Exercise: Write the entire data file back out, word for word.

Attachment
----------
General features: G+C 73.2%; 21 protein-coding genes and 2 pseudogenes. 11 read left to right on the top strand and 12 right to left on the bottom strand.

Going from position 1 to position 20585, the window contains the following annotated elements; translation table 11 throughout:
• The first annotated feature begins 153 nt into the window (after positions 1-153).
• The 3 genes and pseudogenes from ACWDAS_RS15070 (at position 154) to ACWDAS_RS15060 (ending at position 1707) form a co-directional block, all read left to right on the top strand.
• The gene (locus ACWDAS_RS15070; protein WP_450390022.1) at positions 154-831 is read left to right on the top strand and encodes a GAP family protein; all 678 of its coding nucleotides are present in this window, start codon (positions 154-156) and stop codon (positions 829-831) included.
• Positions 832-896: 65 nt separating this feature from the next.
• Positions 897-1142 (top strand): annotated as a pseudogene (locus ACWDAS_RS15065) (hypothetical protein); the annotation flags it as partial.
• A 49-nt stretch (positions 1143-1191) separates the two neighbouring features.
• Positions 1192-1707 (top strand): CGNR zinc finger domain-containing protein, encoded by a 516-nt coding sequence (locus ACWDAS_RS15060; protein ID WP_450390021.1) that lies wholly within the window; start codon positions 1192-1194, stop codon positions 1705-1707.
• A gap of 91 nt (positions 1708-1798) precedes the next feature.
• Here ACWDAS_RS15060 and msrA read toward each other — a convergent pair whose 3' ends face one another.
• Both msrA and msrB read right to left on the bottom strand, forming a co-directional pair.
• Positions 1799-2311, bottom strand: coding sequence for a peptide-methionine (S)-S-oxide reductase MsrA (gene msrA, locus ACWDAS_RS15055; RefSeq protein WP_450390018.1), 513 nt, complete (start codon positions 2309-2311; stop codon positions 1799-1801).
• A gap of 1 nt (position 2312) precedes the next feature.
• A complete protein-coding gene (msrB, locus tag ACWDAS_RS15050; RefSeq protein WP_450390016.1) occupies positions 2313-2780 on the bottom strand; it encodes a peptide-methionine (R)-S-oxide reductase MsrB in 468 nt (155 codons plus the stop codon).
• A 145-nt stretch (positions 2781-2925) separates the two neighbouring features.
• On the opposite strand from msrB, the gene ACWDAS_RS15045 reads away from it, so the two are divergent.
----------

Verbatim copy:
General features: G+C 73.2%; 21 protein-coding genes and 2 pseudogenes. 11 read left to right on the top strand and 12 right to left on the bottom strand.

Going from position 1 to position 20585, the window contains the following annotated elements; translation table 11 throughout:
• The first annotated feature begins 153 nt into the window (after positions 1-153).
• The 3 genes and pseudogenes from ACWDAS_RS15070 (at position 154) to ACWDAS_RS15060 (ending at position 1707) form a co-directional block, all read left to right on the top strand.
• The gene (locus ACWDAS_RS15070; protein WP_450390022.1) at positions 154-831 is read left to right on the top strand and encodes a GAP family protein; all 678 of its coding nucleotides are present in this window, start codon (positions 154-156) and stop codon (positions 829-831) included.
• Positions 832-896: 65 nt separating this feature from the next.
• Positions 897-1142 (top strand): annotated as a pseudogene (locus ACWDAS_RS15065) (hypothetical protein); the annotation flags it as partial.
• A 49-nt stretch (positions 1143-1191) separates the two neighbouring features.
• Positions 1192-1707 (top strand): CGNR zinc finger domain-containing protein, encoded by a 516-nt coding sequence (locus ACWDAS_RS15060; protein ID WP_450390021.1) that lies wholly within the window; start codon positions 1192-1194, stop codon positions 1705-1707.
• A gap of 91 nt (positions 1708-1798) precedes the next feature.
• Here ACWDAS_RS15060 and msrA read toward each other — a convergent pair whose 3' ends face one another.
• Both msrA and msrB read right to left on the bottom strand, forming a co-directional pair.
• Positions 1799-2311, bottom strand: coding sequence for a peptide-methionine (S)-S-oxide reductase MsrA (gene msrA, locus ACWDAS_RS15055; RefSeq protein WP_450390018.1), 513 nt, complete (start codon positions 2309-2311; stop codon positions 1799-1801).
• A gap of 1 nt (position 2312) precedes the next feature.
• A complete protein-coding gene (msrB, locus tag ACWDAS_RS15050; RefSeq protein WP_450390016.1) occupies positions 2313-2780 on the bottom strand; it encodes a peptide-methionine (R)-S-oxide reductase MsrB in 468 nt (155 codons plus the stop codon).
• A 145-nt stretch (positions 2781-2925) separates the two neighbouring features.
• On the opposite strand from msrB, the gene ACWDAS_RS15045 reads away from it, so the two are divergent.